Regional discussions could yield solutions for how to bring training and curricula into better alignment with regional labor market needs. The fundamental goal isn’t to create a NAFTA set of credentials. That would take time and there isn’t an evidence base for its necessity. What’s more important is for workers to learn to perform well, and for employers to have strong but common ways to test for the essential competencies in particular occupations. With more recognizable skills, worker gain confidence and are incentivized to pursue occupations in demand. For their part, employers recognizing the value will reward those skills in the labor market.
A NAFTA Workforce Agenda
It’s possible for the United States, Canada, and Mexico to use the framework of NAFTA to engage in region-wide efforts to “up-skill” workers, thereby reinforcing the current North American workforce advantage. We can begin by setting some shared goals. Here’s some proposed language:
“Our workers are the foundation of our regional economic competitiveness. To promote greater opportunities for workers in North America, the NAFTA partners agree to:
Advance a framework of competencies for frontline work in North American manufacturing and logistics applicable across major North American industries, enabling workers to seek higher-paying job opportunities and maximize their potential.
Enhance the integrity and productivity of the supply chain by sharing best practices for training and testing so workers achieve essential skills and employers know what skill level an applicant brings to the job.
Inspire young North American workers by improving the “brand” of technical career education and making it easier for students to get on pathways today to acquire competencies for jobs of tomorrow.
Expand the delivery system for credentials throughout North America by strengthening regional ties among career technical training and certification bodies, leveraging our collective experiences and know-how to the benefit of each nation’s workers.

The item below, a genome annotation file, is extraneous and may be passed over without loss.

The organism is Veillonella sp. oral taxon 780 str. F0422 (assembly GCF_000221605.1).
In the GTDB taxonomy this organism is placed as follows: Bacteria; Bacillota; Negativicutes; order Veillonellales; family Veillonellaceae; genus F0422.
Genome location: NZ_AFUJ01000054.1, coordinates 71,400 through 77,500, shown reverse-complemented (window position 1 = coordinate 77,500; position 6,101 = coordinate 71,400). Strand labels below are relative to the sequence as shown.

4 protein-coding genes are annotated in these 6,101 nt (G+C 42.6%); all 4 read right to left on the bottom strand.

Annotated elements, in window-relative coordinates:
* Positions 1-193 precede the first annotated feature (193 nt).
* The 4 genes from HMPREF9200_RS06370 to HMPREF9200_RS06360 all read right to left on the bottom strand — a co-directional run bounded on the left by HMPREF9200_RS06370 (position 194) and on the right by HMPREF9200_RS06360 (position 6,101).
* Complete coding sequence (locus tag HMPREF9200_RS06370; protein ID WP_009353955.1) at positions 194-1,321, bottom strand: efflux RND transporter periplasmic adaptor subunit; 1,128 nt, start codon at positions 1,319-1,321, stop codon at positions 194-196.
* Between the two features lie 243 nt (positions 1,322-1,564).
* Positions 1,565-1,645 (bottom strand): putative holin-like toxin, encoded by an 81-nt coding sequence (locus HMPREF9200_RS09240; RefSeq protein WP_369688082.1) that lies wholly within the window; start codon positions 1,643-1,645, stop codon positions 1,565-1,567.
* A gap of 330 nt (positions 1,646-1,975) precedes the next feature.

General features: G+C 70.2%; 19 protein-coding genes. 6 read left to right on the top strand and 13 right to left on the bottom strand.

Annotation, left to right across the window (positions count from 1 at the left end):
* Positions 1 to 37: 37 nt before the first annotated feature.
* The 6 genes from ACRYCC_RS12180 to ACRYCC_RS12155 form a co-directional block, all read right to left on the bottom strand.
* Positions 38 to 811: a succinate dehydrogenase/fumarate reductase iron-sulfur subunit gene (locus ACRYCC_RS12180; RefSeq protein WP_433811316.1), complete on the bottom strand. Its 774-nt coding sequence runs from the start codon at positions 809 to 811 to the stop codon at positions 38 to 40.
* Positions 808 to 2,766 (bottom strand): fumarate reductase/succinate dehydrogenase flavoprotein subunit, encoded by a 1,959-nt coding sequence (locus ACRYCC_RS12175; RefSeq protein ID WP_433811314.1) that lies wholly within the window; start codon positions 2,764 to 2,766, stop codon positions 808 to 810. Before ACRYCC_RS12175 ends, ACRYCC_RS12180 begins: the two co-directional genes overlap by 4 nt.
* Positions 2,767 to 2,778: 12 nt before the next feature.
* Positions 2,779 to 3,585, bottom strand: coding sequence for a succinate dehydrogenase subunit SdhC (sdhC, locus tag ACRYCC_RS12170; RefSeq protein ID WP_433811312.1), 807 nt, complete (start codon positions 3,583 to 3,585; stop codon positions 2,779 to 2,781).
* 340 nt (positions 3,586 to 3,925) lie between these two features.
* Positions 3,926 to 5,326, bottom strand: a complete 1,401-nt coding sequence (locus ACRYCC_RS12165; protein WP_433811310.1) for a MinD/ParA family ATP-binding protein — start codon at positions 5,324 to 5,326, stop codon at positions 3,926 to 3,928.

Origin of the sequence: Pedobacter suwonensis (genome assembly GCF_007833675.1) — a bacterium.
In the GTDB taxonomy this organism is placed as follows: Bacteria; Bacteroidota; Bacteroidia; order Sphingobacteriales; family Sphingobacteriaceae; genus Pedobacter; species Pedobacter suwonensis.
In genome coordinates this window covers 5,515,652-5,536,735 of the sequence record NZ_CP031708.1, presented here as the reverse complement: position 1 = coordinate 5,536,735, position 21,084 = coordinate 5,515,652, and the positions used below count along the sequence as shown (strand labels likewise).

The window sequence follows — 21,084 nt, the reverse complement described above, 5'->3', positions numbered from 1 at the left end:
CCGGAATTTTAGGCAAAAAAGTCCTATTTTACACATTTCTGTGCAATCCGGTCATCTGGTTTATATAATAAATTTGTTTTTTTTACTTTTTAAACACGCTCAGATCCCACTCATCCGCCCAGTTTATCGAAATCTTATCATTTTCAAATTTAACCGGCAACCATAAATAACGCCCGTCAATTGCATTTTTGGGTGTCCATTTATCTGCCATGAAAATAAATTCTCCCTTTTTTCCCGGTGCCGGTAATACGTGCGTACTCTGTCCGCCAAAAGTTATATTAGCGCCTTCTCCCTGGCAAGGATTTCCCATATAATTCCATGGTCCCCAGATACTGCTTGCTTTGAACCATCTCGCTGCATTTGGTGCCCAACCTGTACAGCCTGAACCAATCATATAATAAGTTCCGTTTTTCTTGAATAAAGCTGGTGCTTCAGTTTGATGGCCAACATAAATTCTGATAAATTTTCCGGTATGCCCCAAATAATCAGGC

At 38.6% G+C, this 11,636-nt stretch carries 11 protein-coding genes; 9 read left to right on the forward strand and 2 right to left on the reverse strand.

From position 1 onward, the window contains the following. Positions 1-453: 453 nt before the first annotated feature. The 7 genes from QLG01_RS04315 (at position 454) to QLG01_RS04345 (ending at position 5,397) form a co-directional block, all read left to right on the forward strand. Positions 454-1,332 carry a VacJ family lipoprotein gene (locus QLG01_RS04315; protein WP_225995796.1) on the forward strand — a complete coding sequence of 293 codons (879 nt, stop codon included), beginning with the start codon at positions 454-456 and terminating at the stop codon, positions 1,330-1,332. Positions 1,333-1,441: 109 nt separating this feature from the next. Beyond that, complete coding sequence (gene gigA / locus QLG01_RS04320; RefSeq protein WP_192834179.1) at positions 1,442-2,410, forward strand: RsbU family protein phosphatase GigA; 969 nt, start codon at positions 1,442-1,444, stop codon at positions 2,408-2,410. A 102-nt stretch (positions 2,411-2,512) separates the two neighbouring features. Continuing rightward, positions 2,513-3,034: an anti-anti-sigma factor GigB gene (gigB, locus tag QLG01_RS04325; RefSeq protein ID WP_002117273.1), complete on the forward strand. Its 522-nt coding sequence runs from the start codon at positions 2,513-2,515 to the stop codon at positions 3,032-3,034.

Encourage North American employers to invest in these training programs, to champion student completion, and to incorporate competency-based hiring practices in recruitment and placement.”
Tangible Benefits for Employers and Workers Alike
Leading advanced manufacturing and logistics employers in North America are keeping a competitive edge in the fast-changing global marketplace by deploying technology and information systems to improve their products, manufacturing, and distribution processes.
By focusing on better preparing youth for employment in growing sectors of the economy, we can address long-term labor market shortfalls in North America, improve lifetime earning potential, and contribute significantly to national and regional productivity.
Supporting new workers to launch their technical careers with a strong foundation of skills is the key to building a talent pipeline in all three countries, which is a tangible, productive, and broadly beneficial approach to the topic of “labor” in the context of NAFTA negotiations.
Andrea Durkin is the Editor-in-Chief of TradeVistas and Founder of Sparkplug, LLC. Ms. Durkin previously served as a U.S. Government trade negotiator and has proudly taught international trade policy and negotiations for the last fifteen years as an Adjunct Professor at Georgetown University’s Master of Science in Foreign Service program.